I really like Yahoo. And as soon as I get used to this new message board arrangement, I'll like it also. I have very little new but am still amazed at how far RAVN has fallen with no reason that I'm aware of. I bought some more today at $25.60 because I believe in trusting my own knowledge more than guessing someone else knows more than I do in the market--many people at Raven know more than I do, but I doubt whether they influence the market, so I'm still regarding such a drop in price as an anomaly which will at least partially rectify itself over the next year. But I shall lose quite a bit of money if I'm wrong. Good luck.
Oh, and TI is out of the competition entirely I believe. They decided to concentrate elsewhere. So I must be prescient, brilliant or lucky. I think I know which, but you guys should decide for yourselves before gambling that I know what I'm talking about regarding your investment in Raven.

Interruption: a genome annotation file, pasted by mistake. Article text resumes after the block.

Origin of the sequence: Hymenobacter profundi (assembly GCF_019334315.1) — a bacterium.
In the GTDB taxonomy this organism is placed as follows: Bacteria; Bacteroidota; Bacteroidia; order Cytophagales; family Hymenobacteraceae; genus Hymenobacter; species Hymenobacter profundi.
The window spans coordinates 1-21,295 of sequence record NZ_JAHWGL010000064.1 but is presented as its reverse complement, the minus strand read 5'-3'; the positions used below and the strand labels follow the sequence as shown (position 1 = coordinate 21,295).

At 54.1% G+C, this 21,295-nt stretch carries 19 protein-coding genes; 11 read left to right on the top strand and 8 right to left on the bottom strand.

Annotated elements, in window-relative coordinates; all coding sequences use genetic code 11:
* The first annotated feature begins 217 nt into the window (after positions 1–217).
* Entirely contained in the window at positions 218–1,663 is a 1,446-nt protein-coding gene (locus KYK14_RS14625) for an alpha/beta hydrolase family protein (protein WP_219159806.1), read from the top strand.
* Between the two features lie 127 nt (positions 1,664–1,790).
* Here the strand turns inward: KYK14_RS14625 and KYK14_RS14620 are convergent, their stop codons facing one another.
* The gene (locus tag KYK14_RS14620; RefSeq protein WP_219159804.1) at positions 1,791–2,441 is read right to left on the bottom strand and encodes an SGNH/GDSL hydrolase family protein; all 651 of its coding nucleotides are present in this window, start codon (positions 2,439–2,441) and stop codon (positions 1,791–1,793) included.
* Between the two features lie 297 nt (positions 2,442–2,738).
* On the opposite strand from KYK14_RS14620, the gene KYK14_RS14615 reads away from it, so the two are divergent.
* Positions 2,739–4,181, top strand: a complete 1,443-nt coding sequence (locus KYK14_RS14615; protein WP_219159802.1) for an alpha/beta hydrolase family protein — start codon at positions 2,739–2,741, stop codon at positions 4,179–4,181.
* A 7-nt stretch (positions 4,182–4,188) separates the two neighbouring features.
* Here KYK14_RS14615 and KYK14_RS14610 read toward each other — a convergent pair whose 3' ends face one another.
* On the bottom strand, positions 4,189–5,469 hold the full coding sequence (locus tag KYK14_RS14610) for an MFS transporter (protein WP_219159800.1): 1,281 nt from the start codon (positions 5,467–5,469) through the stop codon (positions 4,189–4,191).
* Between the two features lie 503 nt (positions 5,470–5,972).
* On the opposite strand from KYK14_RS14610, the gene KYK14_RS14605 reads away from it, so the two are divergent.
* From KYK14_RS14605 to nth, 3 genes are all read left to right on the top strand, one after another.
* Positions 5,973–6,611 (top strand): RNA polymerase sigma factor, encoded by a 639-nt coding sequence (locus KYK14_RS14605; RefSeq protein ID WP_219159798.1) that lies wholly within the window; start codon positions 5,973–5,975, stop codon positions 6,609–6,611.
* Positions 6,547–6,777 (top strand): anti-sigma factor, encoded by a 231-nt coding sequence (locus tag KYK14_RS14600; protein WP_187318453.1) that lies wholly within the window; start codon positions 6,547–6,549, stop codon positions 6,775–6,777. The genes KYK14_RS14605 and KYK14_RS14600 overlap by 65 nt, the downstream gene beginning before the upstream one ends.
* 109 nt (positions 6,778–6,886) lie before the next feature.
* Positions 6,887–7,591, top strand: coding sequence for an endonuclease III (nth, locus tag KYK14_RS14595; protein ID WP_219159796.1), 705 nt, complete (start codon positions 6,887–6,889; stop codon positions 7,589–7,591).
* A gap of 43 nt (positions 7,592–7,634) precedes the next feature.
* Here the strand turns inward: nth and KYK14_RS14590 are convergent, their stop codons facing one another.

"...$19 of Raven vs. $33 for QCOM is one which I'll remember and bring back for comparisons over the next few years."
Ha ha ha. I'm going to diary it. I'm not sure whose side I'm on on this one!
Oops, something wrong there, Slick. $1B for 800mm shares is more like $1.25 than .79 and they will, in fact, earn more than $1.40 a share this year (with the year half gone as they end in Sept. I just happened to notice that problem with your numbers though perhaps I should go through more of them. Appreciate a pretty nice job of summarizing the differences and your going to a bit of trouble to see where I might be coming from. Incidentally, the company has also been so bold as to predict over 33% growth for the next 4 years and, as far as I know, they have never failed to exceed their stated predictions if one excludes investments outside of the company. There have been some pretty significant losses in those types of investments which have sometimes turned around after they were written off. NextWave, Leap Wireless, the FCC court case on Miami spectrum, Pegaso, GSTRF, NetZero, and many more. Those types of losses are less and less necessary to the situation and are generally turning around now and showing gains after having been written down. The company does not, IMO, attempt to show better numbers than justified.
By the way, I think the challenge to me as to the $19 of Raven vs. $33 for QCOM is one which I'll remember and bring back for comparisons over the next few years.